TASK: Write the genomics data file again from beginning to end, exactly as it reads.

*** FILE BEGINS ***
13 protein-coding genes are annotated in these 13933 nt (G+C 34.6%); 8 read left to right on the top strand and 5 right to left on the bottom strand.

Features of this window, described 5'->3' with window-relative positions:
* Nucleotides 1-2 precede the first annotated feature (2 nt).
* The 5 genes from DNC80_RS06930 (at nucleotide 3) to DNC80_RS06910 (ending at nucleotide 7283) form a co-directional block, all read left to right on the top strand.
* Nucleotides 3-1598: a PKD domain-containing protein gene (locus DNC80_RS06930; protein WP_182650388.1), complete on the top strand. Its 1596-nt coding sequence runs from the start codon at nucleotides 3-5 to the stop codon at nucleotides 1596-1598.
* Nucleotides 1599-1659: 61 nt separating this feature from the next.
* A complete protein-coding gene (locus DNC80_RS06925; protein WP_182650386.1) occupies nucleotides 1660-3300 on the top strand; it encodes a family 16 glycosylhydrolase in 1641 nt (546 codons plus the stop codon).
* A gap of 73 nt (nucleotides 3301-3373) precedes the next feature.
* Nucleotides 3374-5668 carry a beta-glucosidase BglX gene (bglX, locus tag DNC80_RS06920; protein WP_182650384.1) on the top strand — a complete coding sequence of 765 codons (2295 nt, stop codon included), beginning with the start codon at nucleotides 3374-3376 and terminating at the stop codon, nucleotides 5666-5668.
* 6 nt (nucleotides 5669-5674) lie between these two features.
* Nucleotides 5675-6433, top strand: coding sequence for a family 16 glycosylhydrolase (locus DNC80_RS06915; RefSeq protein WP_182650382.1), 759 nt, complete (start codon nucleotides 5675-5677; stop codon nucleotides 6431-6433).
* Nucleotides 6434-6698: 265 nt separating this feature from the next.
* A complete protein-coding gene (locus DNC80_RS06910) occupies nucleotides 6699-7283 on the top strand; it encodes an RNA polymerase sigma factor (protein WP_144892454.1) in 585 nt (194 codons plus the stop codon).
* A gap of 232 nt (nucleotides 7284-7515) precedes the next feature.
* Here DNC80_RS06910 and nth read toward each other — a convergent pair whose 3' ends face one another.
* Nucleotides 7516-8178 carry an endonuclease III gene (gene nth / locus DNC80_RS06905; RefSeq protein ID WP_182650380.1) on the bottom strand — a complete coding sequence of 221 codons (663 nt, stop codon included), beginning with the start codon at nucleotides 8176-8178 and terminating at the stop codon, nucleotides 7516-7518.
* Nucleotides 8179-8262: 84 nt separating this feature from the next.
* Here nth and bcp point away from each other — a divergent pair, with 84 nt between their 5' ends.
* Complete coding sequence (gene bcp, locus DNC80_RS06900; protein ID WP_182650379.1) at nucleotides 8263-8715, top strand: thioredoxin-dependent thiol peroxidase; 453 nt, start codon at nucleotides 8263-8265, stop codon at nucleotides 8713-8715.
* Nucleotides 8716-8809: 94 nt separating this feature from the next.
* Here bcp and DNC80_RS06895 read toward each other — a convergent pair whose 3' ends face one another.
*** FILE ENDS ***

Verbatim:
13 protein-coding genes are annotated in these 13933 nt (G+C 34.6%); 8 read left to right on the top strand and 5 right to left on the bottom strand.

Features of this window, described 5'->3' with window-relative positions:
* Nucleotides 1-2 precede the first annotated feature (2 nt).
* The 5 genes from DNC80_RS06930 (at nucleotide 3) to DNC80_RS06910 (ending at nucleotide 7283) form a co-directional block, all read left to right on the top strand.
* Nucleotides 3-1598: a PKD domain-containing protein gene (locus DNC80_RS06930; protein WP_182650388.1), complete on the top strand. Its 1596-nt coding sequence runs from the start codon at nucleotides 3-5 to the stop codon at nucleotides 1596-1598.
* Nucleotides 1599-1659: 61 nt separating this feature from the next.
* A complete protein-coding gene (locus DNC80_RS06925; protein WP_182650386.1) occupies nucleotides 1660-3300 on the top strand; it encodes a family 16 glycosylhydrolase in 1641 nt (546 codons plus the stop codon).
* A gap of 73 nt (nucleotides 3301-3373) precedes the next feature.
* Nucleotides 3374-5668 carry a beta-glucosidase BglX gene (bglX, locus tag DNC80_RS06920; protein WP_182650384.1) on the top strand — a complete coding sequence of 765 codons (2295 nt, stop codon included), beginning with the start codon at nucleotides 3374-3376 and terminating at the stop codon, nucleotides 5666-5668.
* 6 nt (nucleotides 5669-5674) lie between these two features.
* Nucleotides 5675-6433, top strand: coding sequence for a family 16 glycosylhydrolase (locus DNC80_RS06915; RefSeq protein WP_182650382.1), 759 nt, complete (start codon nucleotides 5675-5677; stop codon nucleotides 6431-6433).
* Nucleotides 6434-6698: 265 nt separating this feature from the next.
* A complete protein-coding gene (locus DNC80_RS06910) occupies nucleotides 6699-7283 on the top strand; it encodes an RNA polymerase sigma factor (protein WP_144892454.1) in 585 nt (194 codons plus the stop codon).
* A gap of 232 nt (nucleotides 7284-7515) precedes the next feature.
* Here DNC80_RS06910 and nth read toward each other — a convergent pair whose 3' ends face one another.
* Nucleotides 7516-8178 carry an endonuclease III gene (gene nth / locus DNC80_RS06905; RefSeq protein ID WP_182650380.1) on the bottom strand — a complete coding sequence of 221 codons (663 nt, stop codon included), beginning with the start codon at nucleotides 8176-8178 and terminating at the stop codon, nucleotides 7516-7518.
* Nucleotides 8179-8262: 84 nt separating this feature from the next.
* Here nth and bcp point away from each other — a divergent pair, with 84 nt between their 5' ends.
* Complete coding sequence (gene bcp, locus DNC80_RS06900; protein ID WP_182650379.1) at nucleotides 8263-8715, top strand: thioredoxin-dependent thiol peroxidase; 453 nt, start codon at nucleotides 8263-8265, stop codon at nucleotides 8713-8715.
* Nucleotides 8716-8809: 94 nt separating this feature from the next.
* Here bcp and DNC80_RS06895 read toward each other — a convergent pair whose 3' ends face one another.